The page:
[snip]

 

Rescribing is merely an artistic style used to achieve a particular look and in my opinion not a measure of how serious of a modeler you are. Just like someone who builds award-winning models with brush painting is no less serious than someone who uses an airbrush.

 

A big thanks for posting this analysis of weathering styles! There's so little history or analysis to be found on this interesting subject.

 

Rob

 

 

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9 hours ago, Mstor said:

 

In a way, the most enjoyment I have had building models was when I was a young child. My parents would give me some money and I would run down to the corner store. There they had a shelf with models. Mostly Aurora kits. I became so excited once I selected and purchased the kit. I ran home, my heart pounding, got out the glue and started in. There was no painting. There was no filing or sanding. I used scissors to cut the parts from the sprues. Glue was applied and parts assembled. All was held together in my hands until the glue had set. I did not stop until it was done. Then, my friends and I would take our models and toy soldiers and stage battles in the garden. That was my joy.

I have been unable to capture those pure moments again. I still enjoy model building, but it has become "serious" and somewhere along the way I lost the simple joy I found when I was but a child. Sad...

 

This is very eloquently stated, and I would suspect many, many modelers feel the same way. My modeling epiphany occured when I was preparing to do a seminar at the Omaha IPMS Nats a few years back. I was presenting the History of US Navy ID Markings and wanted to have physical examples. I decided to build all of the Monogram Navy kits to show all of the different markings. Because of the time crunch, I built them OOB and didn't worry about accuracy. It was the most fun I've had in years, and it came close to capturing that joy I had as a young child. Since then, I don't enter contests and I don't sweat the small stuff. If there's an imperfection in something I've done, so be it. 

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1 hour ago, Rob de Bie said:

There's so little history or analysis to be found on this interesting subject.

 

Yes we have barely scratched the surface.

 

.

 

I'll show myself out...... 

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30 minutes ago, habu2 said:

 

Yes we have barely scratched the surface.

 

.

 

I'll show myself out......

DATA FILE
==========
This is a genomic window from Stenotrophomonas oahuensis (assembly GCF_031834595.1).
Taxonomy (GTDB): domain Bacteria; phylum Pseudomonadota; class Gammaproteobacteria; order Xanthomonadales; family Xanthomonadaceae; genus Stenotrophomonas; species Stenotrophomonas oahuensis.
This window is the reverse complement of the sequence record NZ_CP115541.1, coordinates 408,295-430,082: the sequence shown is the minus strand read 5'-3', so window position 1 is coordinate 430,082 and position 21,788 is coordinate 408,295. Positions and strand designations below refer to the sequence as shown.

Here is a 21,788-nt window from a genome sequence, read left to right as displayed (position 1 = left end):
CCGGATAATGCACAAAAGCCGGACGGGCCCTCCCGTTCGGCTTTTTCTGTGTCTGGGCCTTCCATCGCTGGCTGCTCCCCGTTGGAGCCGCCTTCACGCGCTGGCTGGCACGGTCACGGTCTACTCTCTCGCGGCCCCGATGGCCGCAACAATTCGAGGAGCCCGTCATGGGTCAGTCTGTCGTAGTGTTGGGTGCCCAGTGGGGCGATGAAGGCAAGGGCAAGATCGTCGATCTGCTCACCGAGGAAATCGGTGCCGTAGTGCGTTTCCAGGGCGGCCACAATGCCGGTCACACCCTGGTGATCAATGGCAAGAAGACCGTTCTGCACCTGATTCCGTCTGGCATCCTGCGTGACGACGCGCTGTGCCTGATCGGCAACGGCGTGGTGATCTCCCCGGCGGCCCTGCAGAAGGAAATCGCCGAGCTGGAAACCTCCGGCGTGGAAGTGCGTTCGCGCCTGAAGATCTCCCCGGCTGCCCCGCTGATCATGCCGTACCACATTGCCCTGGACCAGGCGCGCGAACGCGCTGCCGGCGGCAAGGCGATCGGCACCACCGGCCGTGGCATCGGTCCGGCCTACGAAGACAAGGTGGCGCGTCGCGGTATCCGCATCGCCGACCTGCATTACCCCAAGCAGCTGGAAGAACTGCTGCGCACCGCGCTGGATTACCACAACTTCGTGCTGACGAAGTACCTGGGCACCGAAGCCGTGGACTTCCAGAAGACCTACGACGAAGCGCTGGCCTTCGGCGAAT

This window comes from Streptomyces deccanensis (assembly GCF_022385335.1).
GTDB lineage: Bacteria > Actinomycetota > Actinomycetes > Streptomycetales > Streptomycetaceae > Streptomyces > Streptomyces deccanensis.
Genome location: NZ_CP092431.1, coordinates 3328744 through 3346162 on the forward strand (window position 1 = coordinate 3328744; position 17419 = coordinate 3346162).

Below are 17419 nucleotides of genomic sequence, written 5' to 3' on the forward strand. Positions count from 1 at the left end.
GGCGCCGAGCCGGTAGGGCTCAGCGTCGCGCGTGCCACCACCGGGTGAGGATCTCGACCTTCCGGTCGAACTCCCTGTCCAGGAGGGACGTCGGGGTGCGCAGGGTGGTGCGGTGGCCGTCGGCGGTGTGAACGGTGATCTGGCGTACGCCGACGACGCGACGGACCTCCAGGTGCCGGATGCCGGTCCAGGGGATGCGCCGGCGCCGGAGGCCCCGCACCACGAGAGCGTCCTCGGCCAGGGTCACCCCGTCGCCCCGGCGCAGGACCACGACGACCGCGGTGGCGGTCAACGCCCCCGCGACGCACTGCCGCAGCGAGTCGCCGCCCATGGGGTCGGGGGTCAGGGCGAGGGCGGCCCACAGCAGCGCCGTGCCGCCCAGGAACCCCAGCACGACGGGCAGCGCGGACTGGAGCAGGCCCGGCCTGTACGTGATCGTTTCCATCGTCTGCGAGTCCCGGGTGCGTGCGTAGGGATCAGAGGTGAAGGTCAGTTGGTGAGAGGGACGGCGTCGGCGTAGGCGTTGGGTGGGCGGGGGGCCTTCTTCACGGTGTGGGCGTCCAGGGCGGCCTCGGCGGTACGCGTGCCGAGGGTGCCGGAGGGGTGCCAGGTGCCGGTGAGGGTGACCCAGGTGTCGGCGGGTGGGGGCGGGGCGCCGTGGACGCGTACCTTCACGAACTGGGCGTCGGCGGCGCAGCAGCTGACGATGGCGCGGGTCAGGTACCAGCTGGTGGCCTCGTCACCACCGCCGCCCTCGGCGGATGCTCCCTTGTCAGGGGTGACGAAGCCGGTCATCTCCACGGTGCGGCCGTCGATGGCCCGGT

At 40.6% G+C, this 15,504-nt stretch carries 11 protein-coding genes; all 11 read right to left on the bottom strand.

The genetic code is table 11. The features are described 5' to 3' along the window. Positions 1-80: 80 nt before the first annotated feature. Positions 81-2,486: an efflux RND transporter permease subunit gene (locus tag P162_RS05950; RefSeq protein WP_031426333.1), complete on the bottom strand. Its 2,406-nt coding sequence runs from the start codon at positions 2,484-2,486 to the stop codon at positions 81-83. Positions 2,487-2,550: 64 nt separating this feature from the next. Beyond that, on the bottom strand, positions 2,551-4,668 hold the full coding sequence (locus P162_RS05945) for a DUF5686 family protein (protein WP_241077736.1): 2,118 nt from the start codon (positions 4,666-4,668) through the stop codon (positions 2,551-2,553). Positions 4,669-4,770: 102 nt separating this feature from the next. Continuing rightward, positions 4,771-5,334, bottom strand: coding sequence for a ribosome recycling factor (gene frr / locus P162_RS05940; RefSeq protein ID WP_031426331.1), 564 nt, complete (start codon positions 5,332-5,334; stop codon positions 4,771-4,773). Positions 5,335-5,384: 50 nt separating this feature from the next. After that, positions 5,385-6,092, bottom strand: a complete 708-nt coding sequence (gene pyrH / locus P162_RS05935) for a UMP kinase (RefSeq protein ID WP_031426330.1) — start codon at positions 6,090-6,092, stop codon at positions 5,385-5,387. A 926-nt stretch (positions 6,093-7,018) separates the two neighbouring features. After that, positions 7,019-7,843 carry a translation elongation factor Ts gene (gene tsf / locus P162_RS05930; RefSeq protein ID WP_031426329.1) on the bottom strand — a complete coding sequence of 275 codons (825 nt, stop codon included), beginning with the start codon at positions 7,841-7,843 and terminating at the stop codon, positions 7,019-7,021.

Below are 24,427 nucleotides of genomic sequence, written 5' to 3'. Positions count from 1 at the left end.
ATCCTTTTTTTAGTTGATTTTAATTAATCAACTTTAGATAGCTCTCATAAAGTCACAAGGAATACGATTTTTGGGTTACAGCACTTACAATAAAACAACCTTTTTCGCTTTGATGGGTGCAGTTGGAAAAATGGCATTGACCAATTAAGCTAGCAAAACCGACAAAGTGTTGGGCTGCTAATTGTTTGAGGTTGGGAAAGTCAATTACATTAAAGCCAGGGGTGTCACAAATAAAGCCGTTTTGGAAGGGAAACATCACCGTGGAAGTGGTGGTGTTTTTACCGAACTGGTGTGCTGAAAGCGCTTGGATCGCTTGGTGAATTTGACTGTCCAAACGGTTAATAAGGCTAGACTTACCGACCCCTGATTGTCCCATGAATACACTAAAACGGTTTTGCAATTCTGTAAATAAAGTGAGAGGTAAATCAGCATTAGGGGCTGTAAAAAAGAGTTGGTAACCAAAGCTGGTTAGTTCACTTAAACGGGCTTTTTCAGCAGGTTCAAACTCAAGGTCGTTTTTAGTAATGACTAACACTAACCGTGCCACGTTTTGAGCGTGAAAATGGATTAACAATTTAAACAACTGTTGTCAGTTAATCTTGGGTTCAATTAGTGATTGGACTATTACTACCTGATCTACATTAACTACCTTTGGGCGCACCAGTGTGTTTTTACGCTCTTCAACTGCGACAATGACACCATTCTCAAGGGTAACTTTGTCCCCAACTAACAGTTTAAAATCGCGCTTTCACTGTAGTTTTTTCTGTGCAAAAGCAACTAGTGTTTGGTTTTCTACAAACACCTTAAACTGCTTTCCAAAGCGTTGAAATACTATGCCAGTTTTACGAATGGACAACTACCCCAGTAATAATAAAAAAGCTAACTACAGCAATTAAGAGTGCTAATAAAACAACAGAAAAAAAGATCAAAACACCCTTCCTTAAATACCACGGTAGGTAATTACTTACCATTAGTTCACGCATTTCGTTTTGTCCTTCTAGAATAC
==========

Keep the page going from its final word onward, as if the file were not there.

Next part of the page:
I see what you did there. "Barely scratched the surface" on a thread that involved scribing raised panel lines.😄

Edited by Darren Roberts
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On 7/14/2020 at 7:39 AM, IPMSUSA2 said:

... but you have to wonder if today's modelers...especially the younger ones...have even heard of the early methods, let alone would be able to effectively use them.

 

Just a few thoughts from the archives.

 

30 something year old modeller here!

 

This discussion is a fascinating read for someone like me who grew up reading my father's modelling magazines, and absorbing all the different techniques that people used to varying success in the pursuit of realism.

 

After building airfix, heller and monogram kits, I remember being amazed at the crisp recessed detail on the first Otaki 1/48 kit I saw 😆

 

 

This discussion feels similar in spirit to a recent one about a lack of basic skills, in leiu of flashy accessories, and how the focus has shifted.

 

It's remarkable how our silly little pastime of playing with chunks of plastic has evolved over the years, and for someone who wasn't around to experience all the changes in person, I'm glad you more, er, youth-challenged guys are around to remind us how much has changed. 

 

 

As for the discussion at hand: I'm an aircraft mechanic by trade (vintage, warbirds, GA and corporate) and whilst I generally rescribe my models, scribed lines are usually completely inaccurate in terms of realism.

As said elsewhere, however, they do hold washes well and add visual interest. 

 

Pity we never got the chance to see WnW's Lancaster, that one, with its overlapping skins and "oil canning" seemed it may have come the closest yet to portraying a realistic finish in scale. 

 

Maybe it would have ushered in the next generation of finishing techniques?

 

Denzil

Edited by DDC
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44 minutes ago, DDC said:

 

I'm glad you more, er, youth-challenged guys are around to remind us how much has changed.

 

Denzil

😁 thanks for putting that so tactfully. Now get off my lawn ya young punk. 🤣

 

Kidding of course.

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14 minutes ago, niart17 said:

😁 thanks for putting that so tactfully. Now get off my lawn ya young punk. 🤣

 

 

 

I'll be so lucky if i live long enough to claim that title for myself 😆🤣